Tillage radishes long on soil penetration
By DEAN SHIPLEY
Whoa! Those are some radishes. White, thick, with tall leafy green tops, these are radishes which look to be on steroids.
But they’re not. They’re called tillage radishes and can grow up (make that down) to 20 inches in length. While some of that length protrudes above ground, the rest of it thrusts its way into the earth.
That’s what they’re supposed to do: push, plunge, propel their way down into terra firma. That growing-to-new-depths action is a natural, eco-friendly way for farmers to till their soil without using a mega-ton tractor and tiller to accomplish the same task.
That’s just what Madison County farmer Audie Howard wanted to avoid when in 2011 he sowed the radishes and Australia peas into 200 acres in Union Township. That tractor and implement compact the soil as they course over it. When it comes to soil prep, compaction is not the farmer’s best friend.
So when the county soil and water conservation office put forth a program to promote cover crops, Howard thought he’d give it a try. He said he had also read about it in a farm publication. The radishes were sown along with Australian peas—sown to benefit the radishes—on 200 acres in Union Township. Julia Cumming, director, said the district encourages farmers to use environmentally friendly means of accomplishing a task and reduce any amount of carbon footprint trod by a diesel-fuel burning tractor.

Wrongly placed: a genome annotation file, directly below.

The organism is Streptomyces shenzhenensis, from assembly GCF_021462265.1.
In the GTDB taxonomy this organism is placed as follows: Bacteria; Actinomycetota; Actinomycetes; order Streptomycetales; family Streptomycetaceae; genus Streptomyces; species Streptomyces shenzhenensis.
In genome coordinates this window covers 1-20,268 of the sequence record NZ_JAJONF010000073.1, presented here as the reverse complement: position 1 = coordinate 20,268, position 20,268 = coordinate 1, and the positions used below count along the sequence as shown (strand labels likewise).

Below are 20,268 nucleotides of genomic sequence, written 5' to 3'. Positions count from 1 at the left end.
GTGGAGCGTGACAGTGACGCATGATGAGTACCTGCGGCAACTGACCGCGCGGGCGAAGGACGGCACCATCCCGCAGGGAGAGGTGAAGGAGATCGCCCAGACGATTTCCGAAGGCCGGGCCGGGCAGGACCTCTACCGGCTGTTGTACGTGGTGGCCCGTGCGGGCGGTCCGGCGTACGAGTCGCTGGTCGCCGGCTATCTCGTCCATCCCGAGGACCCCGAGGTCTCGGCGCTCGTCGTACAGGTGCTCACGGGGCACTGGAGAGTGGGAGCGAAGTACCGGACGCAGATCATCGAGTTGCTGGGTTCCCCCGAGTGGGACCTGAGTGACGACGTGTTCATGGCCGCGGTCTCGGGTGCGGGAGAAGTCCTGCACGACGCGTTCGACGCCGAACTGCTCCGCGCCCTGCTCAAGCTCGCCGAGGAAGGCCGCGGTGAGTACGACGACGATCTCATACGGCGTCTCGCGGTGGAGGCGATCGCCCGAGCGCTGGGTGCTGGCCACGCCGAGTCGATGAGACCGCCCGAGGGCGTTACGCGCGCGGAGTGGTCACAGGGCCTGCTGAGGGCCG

“We have programs that promote cover crops,” Cumming said. We have incentives, the environmental quality incentive program. If farmer want to try cover crop, he would apply to and we give them an incentive payment to try it,” Cumming said. “They have to try it.”
Howard was not part of the incentive program, but tried it “on my own.”
The radishes performed as expected.
“It breaks up the ground without machinery doing it,” Howard said. “As big as they are, they heave the ground.”
While the radish is heaving the ground, the pea plants, which are legumes, are infusing the soil with nitrogen Howard said.
Howard harvested neither crop, but left them in the ground to decay, giving the earth additional organic matter.
To plant growth, that matters.
Following the tilling radishes decay, Howard planted corn on the field. Despite the drought, the corn, while diminished by the lack of rain, grew well.
He said the tillage radish “experiment” was worthwhile.
In other fields at the end of the growing season Howard revived a method of replenishing the fields from long ago: he sowed rye as a cover crop.
(Dean Shipley is a staff writer for the Madison Press.)